The final argument that has been made regards voters’ rights. Our process is in place for a reason. The biggest gripe is that the voters decided to enact this legislation, and by overturning it, Judge Walker is supposedly engaging in judicial activism. Not so. As long as he can truthfully argue his decision and prove that it has sound basis in law, including the Constitution, he isn’t writing the law – he is interpreting it, which is his job. Yes, the voters can enact any law they wish to enact. On the same token, another group can challenge the Constitutionality of that law. Our system does not begin and end with the popular vote. If it did, segregation might still be in place today. When the Civil Rights Act of 1964 was signed into law, 12 Democrats and one Republican filibustered to stop its passage. They nearly managed to stop the bill dead in its tracks. Until the Supreme Court of the United States rules one way or another, the fate of marriage rights in this country will remain in a semblance of limbo.
I posted Robert Byrd’s comments at the beginning of this post for a reason. Byrd was a Democrat. He opposed the Civil Rights Act, managing to block it at least once before it finally passed. Despite those comments, made in 1996 in support of the Defense of Marriage Act (signed into law by Bill Clinton and defended by Barack Obama), our GLBT counterparts call us traitors for being politically conservative. They tell us we’re deviants for not all being registered Democrats. What has the current uber-majority of Democrats done for us? Nothing, so far.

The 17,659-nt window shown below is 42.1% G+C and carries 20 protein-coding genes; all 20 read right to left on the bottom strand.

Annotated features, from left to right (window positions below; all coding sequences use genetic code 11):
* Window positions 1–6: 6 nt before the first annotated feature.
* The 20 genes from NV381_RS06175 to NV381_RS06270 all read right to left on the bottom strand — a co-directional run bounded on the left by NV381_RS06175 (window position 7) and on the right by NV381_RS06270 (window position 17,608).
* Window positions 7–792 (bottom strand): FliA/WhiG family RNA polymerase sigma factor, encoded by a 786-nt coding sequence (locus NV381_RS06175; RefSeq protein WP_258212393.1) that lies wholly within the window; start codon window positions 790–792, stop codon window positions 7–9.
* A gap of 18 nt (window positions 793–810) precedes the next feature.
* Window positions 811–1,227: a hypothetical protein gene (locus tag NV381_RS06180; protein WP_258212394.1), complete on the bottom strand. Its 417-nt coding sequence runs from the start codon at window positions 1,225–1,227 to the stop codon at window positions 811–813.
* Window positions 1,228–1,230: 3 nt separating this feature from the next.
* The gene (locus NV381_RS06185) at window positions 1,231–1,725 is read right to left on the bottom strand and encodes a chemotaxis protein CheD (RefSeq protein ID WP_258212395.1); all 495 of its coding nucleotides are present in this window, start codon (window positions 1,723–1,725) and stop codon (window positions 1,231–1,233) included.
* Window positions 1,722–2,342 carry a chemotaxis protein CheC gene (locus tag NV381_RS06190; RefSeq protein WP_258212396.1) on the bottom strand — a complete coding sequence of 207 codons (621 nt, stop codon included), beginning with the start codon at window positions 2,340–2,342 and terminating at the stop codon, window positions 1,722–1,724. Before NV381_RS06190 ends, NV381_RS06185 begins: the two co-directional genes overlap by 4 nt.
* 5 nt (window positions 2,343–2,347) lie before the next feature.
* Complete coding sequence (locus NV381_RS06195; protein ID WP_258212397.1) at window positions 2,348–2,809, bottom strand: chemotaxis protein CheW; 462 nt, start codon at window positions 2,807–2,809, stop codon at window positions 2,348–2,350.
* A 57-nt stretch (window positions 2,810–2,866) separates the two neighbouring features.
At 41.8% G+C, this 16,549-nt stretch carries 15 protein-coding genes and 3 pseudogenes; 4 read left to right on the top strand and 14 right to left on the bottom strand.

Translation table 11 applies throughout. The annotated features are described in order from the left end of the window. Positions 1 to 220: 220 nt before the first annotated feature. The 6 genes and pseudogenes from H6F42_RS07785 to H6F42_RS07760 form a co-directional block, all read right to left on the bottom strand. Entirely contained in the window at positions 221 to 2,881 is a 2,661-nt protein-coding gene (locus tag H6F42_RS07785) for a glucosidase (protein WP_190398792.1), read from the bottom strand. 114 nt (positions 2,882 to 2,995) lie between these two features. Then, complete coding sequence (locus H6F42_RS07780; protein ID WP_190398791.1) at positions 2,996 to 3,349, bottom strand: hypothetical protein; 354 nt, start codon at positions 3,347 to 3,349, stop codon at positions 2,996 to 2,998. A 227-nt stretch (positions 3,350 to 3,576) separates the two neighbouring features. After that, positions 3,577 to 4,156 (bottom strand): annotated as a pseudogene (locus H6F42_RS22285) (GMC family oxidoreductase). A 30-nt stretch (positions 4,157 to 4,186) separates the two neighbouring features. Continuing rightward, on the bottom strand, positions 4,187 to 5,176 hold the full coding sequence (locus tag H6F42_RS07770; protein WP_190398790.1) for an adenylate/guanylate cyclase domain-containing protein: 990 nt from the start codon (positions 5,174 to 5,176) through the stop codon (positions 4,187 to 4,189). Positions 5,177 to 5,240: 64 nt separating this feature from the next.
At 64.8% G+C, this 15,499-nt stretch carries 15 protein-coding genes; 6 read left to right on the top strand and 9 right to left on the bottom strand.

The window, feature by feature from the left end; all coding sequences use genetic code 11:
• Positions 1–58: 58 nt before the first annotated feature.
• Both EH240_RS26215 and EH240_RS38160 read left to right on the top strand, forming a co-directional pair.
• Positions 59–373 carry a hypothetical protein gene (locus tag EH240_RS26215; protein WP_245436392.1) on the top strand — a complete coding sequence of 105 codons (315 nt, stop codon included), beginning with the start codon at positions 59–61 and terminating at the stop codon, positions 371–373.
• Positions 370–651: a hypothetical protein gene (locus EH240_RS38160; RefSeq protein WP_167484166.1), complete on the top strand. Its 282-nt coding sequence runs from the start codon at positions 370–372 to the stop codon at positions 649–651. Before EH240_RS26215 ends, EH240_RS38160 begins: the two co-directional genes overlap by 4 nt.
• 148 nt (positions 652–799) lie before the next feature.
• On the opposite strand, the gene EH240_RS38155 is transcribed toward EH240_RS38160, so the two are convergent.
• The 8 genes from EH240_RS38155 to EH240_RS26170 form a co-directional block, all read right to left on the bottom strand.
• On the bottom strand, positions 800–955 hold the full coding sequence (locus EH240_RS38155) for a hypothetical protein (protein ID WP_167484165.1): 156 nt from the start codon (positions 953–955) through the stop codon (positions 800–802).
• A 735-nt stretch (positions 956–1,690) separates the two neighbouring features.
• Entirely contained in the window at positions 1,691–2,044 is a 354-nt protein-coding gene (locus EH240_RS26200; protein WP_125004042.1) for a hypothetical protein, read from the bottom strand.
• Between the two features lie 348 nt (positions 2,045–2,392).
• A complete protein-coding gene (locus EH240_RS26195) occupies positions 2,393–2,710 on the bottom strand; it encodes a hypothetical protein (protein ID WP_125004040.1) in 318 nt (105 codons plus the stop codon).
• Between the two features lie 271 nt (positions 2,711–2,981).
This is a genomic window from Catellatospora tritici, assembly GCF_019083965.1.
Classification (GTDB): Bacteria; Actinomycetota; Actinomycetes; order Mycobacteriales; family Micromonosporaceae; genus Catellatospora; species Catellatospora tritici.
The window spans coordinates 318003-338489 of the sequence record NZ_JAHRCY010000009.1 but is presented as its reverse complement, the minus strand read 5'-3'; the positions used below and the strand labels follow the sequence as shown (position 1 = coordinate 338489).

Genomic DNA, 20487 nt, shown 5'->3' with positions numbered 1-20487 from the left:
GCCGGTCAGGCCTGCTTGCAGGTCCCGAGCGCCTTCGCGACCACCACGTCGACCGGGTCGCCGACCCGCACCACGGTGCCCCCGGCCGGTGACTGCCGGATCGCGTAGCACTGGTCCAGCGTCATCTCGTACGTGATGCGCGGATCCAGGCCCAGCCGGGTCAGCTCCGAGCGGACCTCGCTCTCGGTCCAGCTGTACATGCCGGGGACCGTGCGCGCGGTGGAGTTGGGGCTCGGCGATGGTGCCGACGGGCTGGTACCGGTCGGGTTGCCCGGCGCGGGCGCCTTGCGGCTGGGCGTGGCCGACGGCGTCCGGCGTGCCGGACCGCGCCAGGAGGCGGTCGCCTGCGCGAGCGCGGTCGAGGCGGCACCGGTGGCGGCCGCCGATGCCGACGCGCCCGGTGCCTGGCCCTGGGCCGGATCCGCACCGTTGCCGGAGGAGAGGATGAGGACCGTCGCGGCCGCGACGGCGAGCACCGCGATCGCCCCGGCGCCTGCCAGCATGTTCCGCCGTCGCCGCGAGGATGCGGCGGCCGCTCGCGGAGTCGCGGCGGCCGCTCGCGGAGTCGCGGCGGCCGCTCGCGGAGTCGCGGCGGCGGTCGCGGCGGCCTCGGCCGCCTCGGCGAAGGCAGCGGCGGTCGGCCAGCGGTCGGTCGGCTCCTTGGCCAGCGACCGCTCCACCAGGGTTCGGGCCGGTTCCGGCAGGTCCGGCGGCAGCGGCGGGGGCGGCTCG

Here’s something I bet you didn’t know about Walker. He was already openly gay when President Ronald Reagan first nominated him for the federal bench in 1986. Citing his representation of the US Olympic Committee against the Gay Olympics (a case where the USOC sued to stop the group from calling their event Olympic), Nancy Pelosi led the Democratic charge to block his appointment. It was George H.W. Bush who succeeded in appointing him to the bench he now holds. Fellow gay conservative Drew Sweetwater pointed out a few more facts. It was a Republican from Florida who first introduced legislation that would repeal DADT, Ileans Ros-Letinen; Democrats refused to allow her bill to move to a vote. Republican Secretary of State Condoleeza Rice appointed an openly gay man as the country’s AIDS czar. President George W. Bush approved the highest funding in history for AIDS research. Sarah Palin’s first veto as the governor of Alaska was amazing: the Alaskan people voted to end benefits for the same-sex partners of state employees. Palin vetoed the bill.
I fail to see how Republicans have been the ones fighting against our equality in society.
In the end, the government must do one of two things in order to be in line with the true meaning of the First Amendment. They either need to make marriage legal for any couple comprised of two consenting adults, or they need to get out of marriage altogether, leave it to the church to define, and issue civil unions for all couples, whether gay or straight.